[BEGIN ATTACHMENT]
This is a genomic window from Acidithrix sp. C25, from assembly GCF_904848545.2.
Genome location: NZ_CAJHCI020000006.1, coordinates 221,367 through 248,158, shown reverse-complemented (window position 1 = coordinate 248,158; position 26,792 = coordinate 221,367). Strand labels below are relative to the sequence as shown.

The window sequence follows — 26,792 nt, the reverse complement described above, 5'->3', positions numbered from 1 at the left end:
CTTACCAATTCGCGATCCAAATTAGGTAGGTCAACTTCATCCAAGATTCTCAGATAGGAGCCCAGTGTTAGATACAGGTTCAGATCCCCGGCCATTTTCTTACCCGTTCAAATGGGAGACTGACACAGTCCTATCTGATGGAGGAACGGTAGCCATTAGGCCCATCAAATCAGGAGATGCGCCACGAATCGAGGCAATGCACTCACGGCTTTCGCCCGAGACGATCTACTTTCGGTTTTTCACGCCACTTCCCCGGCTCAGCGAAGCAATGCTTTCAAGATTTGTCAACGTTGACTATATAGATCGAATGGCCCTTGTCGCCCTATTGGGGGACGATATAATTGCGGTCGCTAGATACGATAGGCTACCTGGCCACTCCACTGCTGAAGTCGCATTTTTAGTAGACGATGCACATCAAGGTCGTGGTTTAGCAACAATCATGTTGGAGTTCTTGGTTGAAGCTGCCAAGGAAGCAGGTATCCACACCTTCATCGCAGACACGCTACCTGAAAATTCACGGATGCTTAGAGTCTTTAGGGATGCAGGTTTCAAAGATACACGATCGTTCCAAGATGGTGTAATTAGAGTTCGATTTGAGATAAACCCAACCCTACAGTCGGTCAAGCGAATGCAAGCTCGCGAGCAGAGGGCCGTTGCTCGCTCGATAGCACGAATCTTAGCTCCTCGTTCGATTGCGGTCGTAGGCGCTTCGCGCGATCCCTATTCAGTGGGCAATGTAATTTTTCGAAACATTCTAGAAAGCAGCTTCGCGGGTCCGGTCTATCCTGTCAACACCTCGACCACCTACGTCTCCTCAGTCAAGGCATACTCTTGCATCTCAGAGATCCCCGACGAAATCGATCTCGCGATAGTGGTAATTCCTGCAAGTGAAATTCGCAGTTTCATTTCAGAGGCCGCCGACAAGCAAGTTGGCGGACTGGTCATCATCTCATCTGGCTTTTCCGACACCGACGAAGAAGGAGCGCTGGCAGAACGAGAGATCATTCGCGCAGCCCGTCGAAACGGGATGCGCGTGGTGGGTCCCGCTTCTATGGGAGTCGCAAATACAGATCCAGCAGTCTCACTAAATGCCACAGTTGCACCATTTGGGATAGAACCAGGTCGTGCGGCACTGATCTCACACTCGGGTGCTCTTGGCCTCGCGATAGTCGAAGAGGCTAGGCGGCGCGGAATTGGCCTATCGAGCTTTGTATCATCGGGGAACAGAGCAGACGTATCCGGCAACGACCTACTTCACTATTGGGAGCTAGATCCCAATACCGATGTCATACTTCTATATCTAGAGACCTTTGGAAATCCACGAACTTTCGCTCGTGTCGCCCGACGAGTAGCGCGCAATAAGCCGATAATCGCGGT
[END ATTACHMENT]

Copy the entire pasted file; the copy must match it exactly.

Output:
This is a genomic window from Acidithrix sp. C25, from assembly GCF_904848545.2.
Genome location: NZ_CAJHCI020000006.1, coordinates 221,367 through 248,158, shown reverse-complemented (window position 1 = coordinate 248,158; position 26,792 = coordinate 221,367). Strand labels below are relative to the sequence as shown.

The window sequence follows — 26,792 nt, the reverse complement described above, 5'->3', positions numbered from 1 at the left end:
CTTACCAATTCGCGATCCAAATTAGGTAGGTCAACTTCATCCAAGATTCTCAGATAGGAGCCCAGTGTTAGATACAGGTTCAGATCCCCGGCCATTTTCTTACCCGTTCAAATGGGAGACTGACACAGTCCTATCTGATGGAGGAACGGTAGCCATTAGGCCCATCAAATCAGGAGATGCGCCACGAATCGAGGCAATGCACTCACGGCTTTCGCCCGAGACGATCTACTTTCGGTTTTTCACGCCACTTCCCCGGCTCAGCGAAGCAATGCTTTCAAGATTTGTCAACGTTGACTATATAGATCGAATGGCCCTTGTCGCCCTATTGGGGGACGATATAATTGCGGTCGCTAGATACGATAGGCTACCTGGCCACTCCACTGCTGAAGTCGCATTTTTAGTAGACGATGCACATCAAGGTCGTGGTTTAGCAACAATCATGTTGGAGTTCTTGGTTGAAGCTGCCAAGGAAGCAGGTATCCACACCTTCATCGCAGACACGCTACCTGAAAATTCACGGATGCTTAGAGTCTTTAGGGATGCAGGTTTCAAAGATACACGATCGTTCCAAGATGGTGTAATTAGAGTTCGATTTGAGATAAACCCAACCCTACAGTCGGTCAAGCGAATGCAAGCTCGCGAGCAGAGGGCCGTTGCTCGCTCGATAGCACGAATCTTAGCTCCTCGTTCGATTGCGGTCGTAGGCGCTTCGCGCGATCCCTATTCAGTGGGCAATGTAATTTTTCGAAACATTCTAGAAAGCAGCTTCGCGGGTCCGGTCTATCCTGTCAACACCTCGACCACCTACGTCTCCTCAGTCAAGGCATACTCTTGCATCTCAGAGATCCCCGACGAAATCGATCTCGCGATAGTGGTAATTCCTGCAAGTGAAATTCGCAGTTTCATTTCAGAGGCCGCCGACAAGCAAGTTGGCGGACTGGTCATCATCTCATCTGGCTTTTCCGACACCGACGAAGAAGGAGCGCTGGCAGAACGAGAGATCATTCGCGCAGCCCGTCGAAACGGGATGCGCGTGGTGGGTCCCGCTTCTATGGGAGTCGCAAATACAGATCCAGCAGTCTCACTAAATGCCACAGTTGCACCATTTGGGATAGAACCAGGTCGTGCGGCACTGATCTCACACTCGGGTGCTCTTGGCCTCGCGATAGTCGAAGAGGCTAGGCGGCGCGGAATTGGCCTATCGAGCTTTGTATCATCGGGGAACAGAGCAGACGTATCCGGCAACGACCTACTTCACTATTGGGAGCTAGATCCCAATACCGATGTCATACTTCTATATCTAGAGACCTTTGGAAATCCACGAACTTTCGCTCGTGTCGCCCGACGAGTAGCGCGCAATAAGCCGATAATCGCGGT